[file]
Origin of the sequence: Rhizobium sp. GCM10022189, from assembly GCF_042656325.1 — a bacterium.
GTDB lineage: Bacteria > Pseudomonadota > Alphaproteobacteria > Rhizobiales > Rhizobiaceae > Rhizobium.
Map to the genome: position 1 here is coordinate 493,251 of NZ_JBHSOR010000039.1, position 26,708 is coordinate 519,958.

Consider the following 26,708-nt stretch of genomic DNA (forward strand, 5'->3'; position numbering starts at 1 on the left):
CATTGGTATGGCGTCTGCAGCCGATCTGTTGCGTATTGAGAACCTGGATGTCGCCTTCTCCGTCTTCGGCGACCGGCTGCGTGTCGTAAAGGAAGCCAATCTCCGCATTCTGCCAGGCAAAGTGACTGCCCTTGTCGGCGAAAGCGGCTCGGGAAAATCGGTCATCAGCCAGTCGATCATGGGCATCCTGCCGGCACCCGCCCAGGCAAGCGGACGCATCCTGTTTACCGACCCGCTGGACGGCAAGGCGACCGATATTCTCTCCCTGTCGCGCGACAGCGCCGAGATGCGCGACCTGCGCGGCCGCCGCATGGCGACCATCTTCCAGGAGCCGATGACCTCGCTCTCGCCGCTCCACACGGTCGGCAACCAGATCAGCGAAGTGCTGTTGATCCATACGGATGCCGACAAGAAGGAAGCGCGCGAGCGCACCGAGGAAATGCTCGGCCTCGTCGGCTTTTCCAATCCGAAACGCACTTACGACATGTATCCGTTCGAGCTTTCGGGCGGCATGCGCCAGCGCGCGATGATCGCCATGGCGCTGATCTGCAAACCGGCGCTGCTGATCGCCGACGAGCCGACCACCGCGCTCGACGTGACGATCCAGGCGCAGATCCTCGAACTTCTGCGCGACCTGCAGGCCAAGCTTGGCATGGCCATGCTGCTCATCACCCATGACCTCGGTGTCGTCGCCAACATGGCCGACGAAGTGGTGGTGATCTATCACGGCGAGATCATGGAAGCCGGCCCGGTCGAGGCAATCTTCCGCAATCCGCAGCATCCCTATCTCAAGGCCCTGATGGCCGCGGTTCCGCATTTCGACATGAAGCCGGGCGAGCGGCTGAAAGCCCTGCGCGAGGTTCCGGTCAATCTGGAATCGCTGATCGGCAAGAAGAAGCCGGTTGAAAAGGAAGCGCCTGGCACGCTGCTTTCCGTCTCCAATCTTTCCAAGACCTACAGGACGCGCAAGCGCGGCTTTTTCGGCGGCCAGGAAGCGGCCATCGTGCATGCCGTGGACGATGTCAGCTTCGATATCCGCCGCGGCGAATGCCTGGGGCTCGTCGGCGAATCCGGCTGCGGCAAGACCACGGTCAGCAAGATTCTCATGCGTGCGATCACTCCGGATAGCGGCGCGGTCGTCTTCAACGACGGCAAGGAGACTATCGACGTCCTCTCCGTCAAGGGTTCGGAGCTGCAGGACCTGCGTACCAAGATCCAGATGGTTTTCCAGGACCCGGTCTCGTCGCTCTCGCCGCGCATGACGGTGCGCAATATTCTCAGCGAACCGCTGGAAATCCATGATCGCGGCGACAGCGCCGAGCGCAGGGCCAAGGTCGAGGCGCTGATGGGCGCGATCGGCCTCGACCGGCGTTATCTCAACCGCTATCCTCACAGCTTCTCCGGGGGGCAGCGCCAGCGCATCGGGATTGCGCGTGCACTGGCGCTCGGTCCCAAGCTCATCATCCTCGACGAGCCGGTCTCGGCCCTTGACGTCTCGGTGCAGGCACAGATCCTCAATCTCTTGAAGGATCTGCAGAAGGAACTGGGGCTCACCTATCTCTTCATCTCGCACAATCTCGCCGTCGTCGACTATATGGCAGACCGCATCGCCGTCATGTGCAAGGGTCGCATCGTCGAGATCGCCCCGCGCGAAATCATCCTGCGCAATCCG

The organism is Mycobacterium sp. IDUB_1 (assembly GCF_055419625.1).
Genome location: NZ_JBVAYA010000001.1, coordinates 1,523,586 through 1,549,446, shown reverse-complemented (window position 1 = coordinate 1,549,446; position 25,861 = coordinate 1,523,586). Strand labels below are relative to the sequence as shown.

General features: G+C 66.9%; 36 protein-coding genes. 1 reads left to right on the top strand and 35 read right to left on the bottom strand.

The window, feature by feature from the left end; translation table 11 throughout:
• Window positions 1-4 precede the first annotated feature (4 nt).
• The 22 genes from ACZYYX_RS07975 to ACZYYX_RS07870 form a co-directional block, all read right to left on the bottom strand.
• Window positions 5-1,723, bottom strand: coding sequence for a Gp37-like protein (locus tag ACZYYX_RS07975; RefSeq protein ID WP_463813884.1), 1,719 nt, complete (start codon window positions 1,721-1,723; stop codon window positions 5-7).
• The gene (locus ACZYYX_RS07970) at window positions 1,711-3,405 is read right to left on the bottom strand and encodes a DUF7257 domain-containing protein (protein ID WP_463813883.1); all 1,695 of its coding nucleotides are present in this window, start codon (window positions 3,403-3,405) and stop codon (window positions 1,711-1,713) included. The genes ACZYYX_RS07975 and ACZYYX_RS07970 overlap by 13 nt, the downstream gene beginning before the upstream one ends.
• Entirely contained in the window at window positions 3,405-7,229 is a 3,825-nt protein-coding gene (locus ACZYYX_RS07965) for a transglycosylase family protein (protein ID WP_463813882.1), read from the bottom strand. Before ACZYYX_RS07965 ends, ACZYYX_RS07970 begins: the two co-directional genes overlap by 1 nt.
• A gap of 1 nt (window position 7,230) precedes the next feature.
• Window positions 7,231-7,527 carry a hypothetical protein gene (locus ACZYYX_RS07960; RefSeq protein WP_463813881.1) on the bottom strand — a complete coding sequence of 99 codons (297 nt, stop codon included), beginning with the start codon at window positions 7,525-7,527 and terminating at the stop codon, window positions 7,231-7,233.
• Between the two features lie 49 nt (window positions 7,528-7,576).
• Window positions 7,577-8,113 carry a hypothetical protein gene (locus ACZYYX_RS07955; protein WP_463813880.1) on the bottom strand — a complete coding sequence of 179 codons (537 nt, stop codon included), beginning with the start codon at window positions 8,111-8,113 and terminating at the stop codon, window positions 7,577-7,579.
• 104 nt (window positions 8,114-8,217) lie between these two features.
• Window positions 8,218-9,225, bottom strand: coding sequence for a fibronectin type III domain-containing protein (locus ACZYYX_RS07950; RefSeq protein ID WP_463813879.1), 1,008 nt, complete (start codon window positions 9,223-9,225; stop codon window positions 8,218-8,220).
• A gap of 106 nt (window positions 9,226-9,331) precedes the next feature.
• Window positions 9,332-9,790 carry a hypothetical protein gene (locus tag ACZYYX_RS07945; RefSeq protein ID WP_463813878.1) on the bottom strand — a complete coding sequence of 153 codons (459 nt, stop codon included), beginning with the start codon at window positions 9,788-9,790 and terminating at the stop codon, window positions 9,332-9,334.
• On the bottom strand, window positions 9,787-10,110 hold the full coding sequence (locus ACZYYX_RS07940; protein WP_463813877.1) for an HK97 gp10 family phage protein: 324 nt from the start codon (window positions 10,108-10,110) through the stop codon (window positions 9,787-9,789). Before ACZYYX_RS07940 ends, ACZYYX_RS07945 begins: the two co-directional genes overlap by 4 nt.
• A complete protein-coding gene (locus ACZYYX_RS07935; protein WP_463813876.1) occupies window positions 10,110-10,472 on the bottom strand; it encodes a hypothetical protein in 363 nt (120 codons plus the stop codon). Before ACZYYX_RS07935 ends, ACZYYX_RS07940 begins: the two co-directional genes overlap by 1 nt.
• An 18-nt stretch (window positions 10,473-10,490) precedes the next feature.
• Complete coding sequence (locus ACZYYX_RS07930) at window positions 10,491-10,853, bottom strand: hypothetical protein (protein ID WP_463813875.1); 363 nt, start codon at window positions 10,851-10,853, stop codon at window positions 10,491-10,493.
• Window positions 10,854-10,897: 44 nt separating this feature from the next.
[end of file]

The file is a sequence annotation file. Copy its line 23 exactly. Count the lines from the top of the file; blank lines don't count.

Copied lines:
• On the bottom strand, window positions 9,787-10,110 hold the full coding sequence (locus ACZYYX_RS07940; protein WP_463813877.1) for an HK97 gp10 family phage protein: 324 nt from the start codon (window positions 10,108-10,110) through the stop codon (window positions 9,787-9,789). Before ACZYYX_RS07940 ends, ACZYYX_RS07945 begins: the two co-directional genes overlap by 4 nt.